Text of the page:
SF’s no Boston

Balls, pucks and monster trucks
By RICK WORMWOOD  |  November 2, 2011

While escaping New England for a few days on the west coast, in the Bay Area, just ahead of all that unexpected October wind and snow, I decided to catch a 49ers game. They were playing the Browns, and according to locals, tickets would be easy to get. They were right. A college friend who lives in Cali met up with me and we got two tickets, with face values of $100 each, for 85 bucks. It was a buyer's market.

If you're used to the way that Patriot Place gleams from being so new and well-maintained when you're in Foxboro for a game, the first thing you will notice while approaching Candlestick Park (I know it's officially called Monster Park now, but to me the place will always be Candlestick), located in Hunter's Point, is that the neighborhood is more than just a little bit decrepit. We exited the train and walked down Gilman Avenue, but the stadium wasn't even in sight. Without all of the people wearing scarlet and gold, you could have easily thought that you were just hiking into a dicey, cutthroat barrio. All cities have rough parts, but the rest of San Francisco is so beautiful and aesthetically pleasing that the shiftiness of Hunter's Point seems even more pronounced. If I had been passing through there at night, by myself, I would have been straight up scared.

But then, the light towers come into view, and you can't help but get excited! This was the stadium where Willie Mays made the catch. It's also where Dwight Clark made the catch, not to mention the fact that the Beatles played their final concert at Candlestick. The place has history. Joe Montana. Barry Bonds. Ronnie Lott. Y.A. Tittle! (I tried to informally determine which 49er players were the most popular, as represented by the jersey-wearing fans. The results were not surprising. In descending order, it went Montana, Lott, Gore, and Crabtree, with current quarterback Smith tied with Hall of Famer Steve Young for the least loved.)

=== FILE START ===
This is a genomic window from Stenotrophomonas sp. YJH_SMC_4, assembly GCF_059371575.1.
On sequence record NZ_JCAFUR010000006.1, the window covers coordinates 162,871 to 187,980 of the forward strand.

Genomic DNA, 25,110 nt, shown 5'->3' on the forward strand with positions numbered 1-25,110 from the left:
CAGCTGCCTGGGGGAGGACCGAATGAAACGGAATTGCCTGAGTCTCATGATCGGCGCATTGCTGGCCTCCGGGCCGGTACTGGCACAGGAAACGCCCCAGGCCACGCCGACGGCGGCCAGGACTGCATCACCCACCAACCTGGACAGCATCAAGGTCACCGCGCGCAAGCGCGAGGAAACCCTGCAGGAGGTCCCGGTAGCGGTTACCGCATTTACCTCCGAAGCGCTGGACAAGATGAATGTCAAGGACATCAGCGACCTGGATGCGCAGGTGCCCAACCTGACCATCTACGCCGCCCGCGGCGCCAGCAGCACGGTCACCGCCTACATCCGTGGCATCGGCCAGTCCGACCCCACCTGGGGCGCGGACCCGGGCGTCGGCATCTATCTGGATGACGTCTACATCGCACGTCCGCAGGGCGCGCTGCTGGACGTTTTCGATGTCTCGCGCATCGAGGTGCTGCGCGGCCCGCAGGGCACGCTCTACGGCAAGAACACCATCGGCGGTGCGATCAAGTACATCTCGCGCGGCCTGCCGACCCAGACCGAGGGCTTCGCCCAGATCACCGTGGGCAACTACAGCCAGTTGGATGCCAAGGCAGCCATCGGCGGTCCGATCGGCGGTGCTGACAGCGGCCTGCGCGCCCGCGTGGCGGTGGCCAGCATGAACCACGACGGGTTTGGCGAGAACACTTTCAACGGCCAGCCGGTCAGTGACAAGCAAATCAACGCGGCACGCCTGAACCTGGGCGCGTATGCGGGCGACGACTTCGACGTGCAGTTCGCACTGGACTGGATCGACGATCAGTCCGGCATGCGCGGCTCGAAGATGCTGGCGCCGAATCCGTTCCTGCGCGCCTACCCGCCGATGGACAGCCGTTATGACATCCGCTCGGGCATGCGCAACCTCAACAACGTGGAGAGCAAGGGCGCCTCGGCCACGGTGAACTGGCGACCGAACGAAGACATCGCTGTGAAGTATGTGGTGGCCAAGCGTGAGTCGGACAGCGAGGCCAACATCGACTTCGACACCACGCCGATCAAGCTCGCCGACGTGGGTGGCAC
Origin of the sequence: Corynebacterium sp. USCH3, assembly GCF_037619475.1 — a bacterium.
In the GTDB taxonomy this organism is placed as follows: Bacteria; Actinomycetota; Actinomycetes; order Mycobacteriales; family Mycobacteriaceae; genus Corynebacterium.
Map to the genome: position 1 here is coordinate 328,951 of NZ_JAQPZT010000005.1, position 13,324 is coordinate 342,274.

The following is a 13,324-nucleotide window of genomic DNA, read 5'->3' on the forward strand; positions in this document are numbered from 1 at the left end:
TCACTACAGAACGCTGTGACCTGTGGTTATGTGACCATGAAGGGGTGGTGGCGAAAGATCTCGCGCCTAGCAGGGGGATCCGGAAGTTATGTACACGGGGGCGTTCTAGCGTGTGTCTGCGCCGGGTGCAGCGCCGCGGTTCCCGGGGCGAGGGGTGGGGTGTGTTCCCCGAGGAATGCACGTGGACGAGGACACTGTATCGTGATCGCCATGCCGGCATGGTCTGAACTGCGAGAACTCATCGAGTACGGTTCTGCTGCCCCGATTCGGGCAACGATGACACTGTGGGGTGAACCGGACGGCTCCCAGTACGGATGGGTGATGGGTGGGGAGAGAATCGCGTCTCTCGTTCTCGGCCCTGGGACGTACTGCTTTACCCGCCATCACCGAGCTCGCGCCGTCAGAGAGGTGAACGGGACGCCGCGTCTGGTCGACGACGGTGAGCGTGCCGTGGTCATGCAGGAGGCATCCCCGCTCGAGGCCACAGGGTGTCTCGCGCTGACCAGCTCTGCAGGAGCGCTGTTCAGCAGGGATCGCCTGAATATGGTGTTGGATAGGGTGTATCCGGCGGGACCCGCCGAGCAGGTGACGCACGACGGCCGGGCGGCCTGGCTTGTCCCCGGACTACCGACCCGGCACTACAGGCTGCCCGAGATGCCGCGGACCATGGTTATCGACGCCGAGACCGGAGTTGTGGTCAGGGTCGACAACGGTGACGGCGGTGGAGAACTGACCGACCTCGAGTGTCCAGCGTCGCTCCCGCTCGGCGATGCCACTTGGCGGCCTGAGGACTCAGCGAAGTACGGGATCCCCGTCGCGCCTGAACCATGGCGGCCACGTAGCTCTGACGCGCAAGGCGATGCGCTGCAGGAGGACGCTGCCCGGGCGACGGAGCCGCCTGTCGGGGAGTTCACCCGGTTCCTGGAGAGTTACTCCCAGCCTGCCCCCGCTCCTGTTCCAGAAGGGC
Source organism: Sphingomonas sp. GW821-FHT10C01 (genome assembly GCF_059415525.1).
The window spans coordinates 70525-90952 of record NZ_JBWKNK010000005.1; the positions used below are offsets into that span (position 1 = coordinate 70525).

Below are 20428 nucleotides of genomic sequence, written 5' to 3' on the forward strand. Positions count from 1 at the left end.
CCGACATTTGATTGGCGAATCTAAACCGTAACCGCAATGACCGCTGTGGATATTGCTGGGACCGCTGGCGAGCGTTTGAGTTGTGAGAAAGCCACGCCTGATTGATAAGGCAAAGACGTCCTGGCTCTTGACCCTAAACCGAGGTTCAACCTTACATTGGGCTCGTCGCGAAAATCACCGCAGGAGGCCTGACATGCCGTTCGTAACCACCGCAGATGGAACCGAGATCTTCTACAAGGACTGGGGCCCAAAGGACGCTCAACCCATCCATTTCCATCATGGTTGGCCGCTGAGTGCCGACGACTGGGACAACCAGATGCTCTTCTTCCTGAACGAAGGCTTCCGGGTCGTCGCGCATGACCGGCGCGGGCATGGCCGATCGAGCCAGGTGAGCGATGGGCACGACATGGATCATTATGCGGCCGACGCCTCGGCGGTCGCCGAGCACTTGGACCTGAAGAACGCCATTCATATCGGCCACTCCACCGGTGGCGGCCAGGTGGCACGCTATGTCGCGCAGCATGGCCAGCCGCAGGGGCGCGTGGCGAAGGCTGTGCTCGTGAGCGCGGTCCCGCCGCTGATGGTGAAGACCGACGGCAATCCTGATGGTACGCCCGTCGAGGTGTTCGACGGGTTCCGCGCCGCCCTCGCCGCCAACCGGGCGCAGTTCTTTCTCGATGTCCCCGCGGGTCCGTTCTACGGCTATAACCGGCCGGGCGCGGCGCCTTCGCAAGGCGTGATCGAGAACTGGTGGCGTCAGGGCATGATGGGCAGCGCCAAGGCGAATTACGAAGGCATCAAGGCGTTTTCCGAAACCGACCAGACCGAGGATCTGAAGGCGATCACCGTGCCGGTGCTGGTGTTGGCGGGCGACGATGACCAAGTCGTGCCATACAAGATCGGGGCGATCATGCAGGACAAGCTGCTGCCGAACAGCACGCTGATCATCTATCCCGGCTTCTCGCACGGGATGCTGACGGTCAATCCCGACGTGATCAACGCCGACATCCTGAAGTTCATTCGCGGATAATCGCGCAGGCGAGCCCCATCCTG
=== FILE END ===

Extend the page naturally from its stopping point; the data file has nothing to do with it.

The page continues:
Candlestick itself is a big, old relic. There was nothing nice about it, although we had very good seats, right next to a married couple who had been season-ticket holders since 1970, the year I was born. They were great fun, with the lady, who looked like Betty White, swearing each time Frank Gore carried the ball, because she thought that the offense was too focused on him. When the PA announcer informed the crowd that Gore had just become #2 on the 49ers' all-time leading rushers list, she made a face like she was trying to hold in a fart. It was hilarious. The home team was in firm command, defeating the Browns 20-10, in a game that was not as close as the lopsided score might indicate.

After the last whistle, while walking back down Gilman Avenue to the train, we saw two young black kids walking among the traffic, holding puppies up in both hands the same way that roadside merchants will hold up bags of oranges. They had several nine-week-old pitbull males, going for 150 bucks each. The animals were beautiful, sweet, and scared, with soft, gray coats; my friend, an animal lover, was so upset about the obvious specter of dog-fighting looming over those pups' lives (the kids selling them were discussing dog fighting with some of the people inspecting at the animals), that she made arrangements to buy one for her young son.

The puppy's new name will be Montana. How perfect is that?

Rick Wormwood can be reached atrumblingp@gmail.com.

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